Wednesday, 5 August 2020

Waste efficiency makes lives easier


There’s no doubt that farming on the outskirts of a township comes with its own unique set of challenges. Victoria O’Sullivan talks to Geraldine farmers Neil and Margaret Campbell about the ClearTech effluent treatment system they use to reduce the impact of returning effluent back to pasture.

The Campbells own Thorneycroft, an 800-cow operation that supplies Synlait. The 240ha farm (160ha irrigated, 80ha leased dryland) borders the water collection zone for the Geraldine township. It was while working with Ravensdown Environmental to renew their farm consents that the idea of installing a ClearTech unit came about.

“The ClearTech science was a plus with the information we were putting together with our consents to farm,” says Neil.

Developed in conjunction with Lincoln University, Ravensdown’s ClearTech system uses a coagulant to bind colloidal particles together to settle them out from the water. This clarifying process reduces the environmental and safety risks linked with farm dairy effluent (FDE) by killing 99% of E. coli bacteria in the clarified water, the effluent odour and the risk of phosphorus leaching from the FDE applied to pasture.

Stripping out the E. coli and other bacteria from FDE means the clarified water can be used to wash down the dairy yard and irrigated back onto paddocks. Freshwater use on farm is reduced dramatically, while effluent storage capability is increased.

For Neil, each step towards addressing the environmental impact on farm is a step in the right direction — now and for future generations. The science behind ClearTech technology appealed to him in particular.

“It’s pretty smart technology and that got me going to start with.”

Neil sees the reduction in the amount of treated effluent needing to be put back on the pasture as a big advantage.

“You’ve still got the cows out in the pastures 24-7 doing what they have always done but by making an effort with the waste captured on the concrete, it’s one little step up the ladder in helping things out as far as water quality goes.”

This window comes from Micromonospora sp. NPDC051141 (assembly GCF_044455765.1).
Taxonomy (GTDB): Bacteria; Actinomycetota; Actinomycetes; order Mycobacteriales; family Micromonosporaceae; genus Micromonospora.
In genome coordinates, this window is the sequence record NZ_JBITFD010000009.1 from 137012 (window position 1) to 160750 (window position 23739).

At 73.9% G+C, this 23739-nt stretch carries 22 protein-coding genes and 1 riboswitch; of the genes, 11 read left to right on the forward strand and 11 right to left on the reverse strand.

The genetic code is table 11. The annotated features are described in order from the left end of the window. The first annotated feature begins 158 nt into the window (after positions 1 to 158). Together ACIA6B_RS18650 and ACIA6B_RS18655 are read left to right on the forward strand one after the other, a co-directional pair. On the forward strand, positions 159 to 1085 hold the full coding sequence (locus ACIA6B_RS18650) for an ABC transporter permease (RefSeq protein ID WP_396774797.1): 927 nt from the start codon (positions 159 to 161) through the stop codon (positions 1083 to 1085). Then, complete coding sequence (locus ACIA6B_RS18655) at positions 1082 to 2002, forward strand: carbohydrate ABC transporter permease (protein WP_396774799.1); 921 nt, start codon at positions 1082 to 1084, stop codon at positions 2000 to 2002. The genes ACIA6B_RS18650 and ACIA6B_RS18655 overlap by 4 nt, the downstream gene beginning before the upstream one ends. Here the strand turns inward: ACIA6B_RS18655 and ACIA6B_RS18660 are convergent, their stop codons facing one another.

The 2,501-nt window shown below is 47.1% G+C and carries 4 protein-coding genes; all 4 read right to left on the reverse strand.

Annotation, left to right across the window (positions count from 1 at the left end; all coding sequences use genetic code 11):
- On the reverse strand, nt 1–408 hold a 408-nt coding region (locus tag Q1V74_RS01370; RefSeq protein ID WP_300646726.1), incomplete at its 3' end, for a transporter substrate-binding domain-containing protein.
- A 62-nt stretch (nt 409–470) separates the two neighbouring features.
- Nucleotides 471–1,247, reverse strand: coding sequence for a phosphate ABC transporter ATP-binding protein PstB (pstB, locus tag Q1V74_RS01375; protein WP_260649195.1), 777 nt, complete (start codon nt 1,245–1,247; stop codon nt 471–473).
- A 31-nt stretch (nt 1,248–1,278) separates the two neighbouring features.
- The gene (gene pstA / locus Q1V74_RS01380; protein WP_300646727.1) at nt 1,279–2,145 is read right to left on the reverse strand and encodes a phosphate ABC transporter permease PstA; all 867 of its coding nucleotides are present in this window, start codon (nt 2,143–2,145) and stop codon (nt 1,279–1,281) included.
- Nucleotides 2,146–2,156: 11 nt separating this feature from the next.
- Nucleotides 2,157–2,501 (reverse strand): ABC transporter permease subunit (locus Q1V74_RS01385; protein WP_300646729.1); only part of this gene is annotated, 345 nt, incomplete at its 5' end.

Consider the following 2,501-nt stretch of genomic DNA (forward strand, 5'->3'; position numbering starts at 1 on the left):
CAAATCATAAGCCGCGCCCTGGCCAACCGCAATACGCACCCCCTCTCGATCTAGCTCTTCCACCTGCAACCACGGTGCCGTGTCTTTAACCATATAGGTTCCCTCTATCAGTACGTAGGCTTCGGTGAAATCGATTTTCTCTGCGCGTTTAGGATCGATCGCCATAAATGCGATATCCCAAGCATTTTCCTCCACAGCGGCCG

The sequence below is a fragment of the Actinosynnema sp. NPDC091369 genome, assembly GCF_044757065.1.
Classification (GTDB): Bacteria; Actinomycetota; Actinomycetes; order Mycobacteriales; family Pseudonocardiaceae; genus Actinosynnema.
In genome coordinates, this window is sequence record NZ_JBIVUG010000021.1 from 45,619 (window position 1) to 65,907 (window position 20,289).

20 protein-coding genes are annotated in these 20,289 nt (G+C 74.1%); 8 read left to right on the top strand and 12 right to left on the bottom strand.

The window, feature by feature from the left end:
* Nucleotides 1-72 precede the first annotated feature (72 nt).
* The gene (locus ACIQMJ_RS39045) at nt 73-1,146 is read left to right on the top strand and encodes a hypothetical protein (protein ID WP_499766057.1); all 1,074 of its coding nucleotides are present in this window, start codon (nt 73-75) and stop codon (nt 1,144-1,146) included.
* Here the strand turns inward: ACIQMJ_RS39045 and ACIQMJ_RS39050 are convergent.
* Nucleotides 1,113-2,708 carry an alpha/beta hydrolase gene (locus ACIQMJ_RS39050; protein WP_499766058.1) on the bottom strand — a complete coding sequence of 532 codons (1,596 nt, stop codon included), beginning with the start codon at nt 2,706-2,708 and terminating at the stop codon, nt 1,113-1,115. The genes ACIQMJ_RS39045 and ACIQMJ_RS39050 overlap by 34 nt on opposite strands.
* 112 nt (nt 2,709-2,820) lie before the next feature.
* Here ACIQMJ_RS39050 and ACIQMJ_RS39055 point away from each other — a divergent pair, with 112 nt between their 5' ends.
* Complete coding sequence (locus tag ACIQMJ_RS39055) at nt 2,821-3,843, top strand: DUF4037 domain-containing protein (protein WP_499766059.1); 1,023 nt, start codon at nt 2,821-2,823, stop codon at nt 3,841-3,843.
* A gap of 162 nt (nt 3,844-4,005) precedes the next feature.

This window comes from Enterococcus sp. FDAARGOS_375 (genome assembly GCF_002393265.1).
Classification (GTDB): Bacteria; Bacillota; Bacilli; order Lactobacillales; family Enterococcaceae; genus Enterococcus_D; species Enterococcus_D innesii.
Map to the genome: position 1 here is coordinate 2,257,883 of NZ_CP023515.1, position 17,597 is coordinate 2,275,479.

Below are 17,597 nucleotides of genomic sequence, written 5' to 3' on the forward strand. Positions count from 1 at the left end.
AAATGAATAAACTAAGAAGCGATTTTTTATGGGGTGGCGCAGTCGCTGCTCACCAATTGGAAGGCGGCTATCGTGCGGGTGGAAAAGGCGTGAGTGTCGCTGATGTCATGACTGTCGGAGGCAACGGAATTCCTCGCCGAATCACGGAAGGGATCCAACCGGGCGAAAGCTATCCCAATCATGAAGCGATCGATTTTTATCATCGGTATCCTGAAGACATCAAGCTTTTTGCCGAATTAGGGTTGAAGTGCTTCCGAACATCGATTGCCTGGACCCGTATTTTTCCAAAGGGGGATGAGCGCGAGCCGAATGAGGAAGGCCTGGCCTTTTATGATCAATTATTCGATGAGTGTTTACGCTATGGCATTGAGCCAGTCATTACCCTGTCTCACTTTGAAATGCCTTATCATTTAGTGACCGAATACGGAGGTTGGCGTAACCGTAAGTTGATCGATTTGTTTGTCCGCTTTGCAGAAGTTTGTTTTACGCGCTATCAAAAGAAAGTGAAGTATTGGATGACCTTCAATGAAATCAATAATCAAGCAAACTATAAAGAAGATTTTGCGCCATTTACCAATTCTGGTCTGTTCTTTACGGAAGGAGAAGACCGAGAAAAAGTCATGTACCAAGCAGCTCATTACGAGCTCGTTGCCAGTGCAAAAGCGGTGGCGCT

In addition to addressing FDE return, Neil has found other benefits, both expected and unexpected.

“There are so many positives, and the science is all there behind it.”

“Our effluent spreading system is just a conventional travelling irrigator, so the less material we have to spread with that, the less labour involved,” he says. “The guys quite like that side of it.”

He says another plus has been the improved setup for using recycled water to wash the yard and entry areas. A second high- pressure hose pump was installed and the main ring around the dairy shed was split into two, halving the time his team spend on cleaning up.

“It’s a lot quicker cleaning up because you’ve got an extra pump running instead of having just one pump and one system,” Neil says.

The numbers tell the story

Ravensdown has calculated a number of figures for Thorneycroft to illustrate the impact ClearTech has had on freshwater use and effluent capacity. Numbers have been based on volumes produced by Thorneycroft since January 2020 and calculated to an annual figure using information from the LUDF ClearTech unit.

For Thorneycroft, the reduction in effluent volumes is projected as 88 fewer effluent irrigation days needed. A reduction of two hours labour time each day equates to a total of 176 hours a year or an approximate saving of $3,520 a year (at $20 per hour a labour unit) that can be redirected into higher-value jobs.

Ravensdown ClearTech Product Manager Carl Ahlfeld says ClearTech is an ideal solution for dairy farmers who want to increase effluent pond storage by reducing volumes, taking control of their capacity and compliance.

“Reducing compliance risks, saving on pumping, effluent pond maintenance and storage costs are the bottom-line benefits to those farmers who also want to do the right thing in terms of reducing water use and reducing environmental impact,” says Carl.

“The capacity it frees up within Thorneycroft’s existing storage means that they could in theory delay the start of effluent irrigation by 19 days in spring and still stay within 90% probability of having enough storage.

“That’s a date change from 1st Aug to 19th August, so it could give some breathing space during calving if storage is emptied before winter.”

The projected freshwater saving over 282 lactation days is a whopping 29,779,200 litres a year, or two-thirds of typical freshwater usage. With 160,000 litres of effluent produced each day, the total over 282 lactation days is 45,120,000 litres. With a ClearTech ratio of 66% clarified water to 33% treated effluent, 105,600 litres of clarified water a day displaces the typical freshwater demand.

Neil’s seen firsthand how much easier it has made things for the staff on Thorneycroft.

“There are so many positives, and the science is all there behind it.”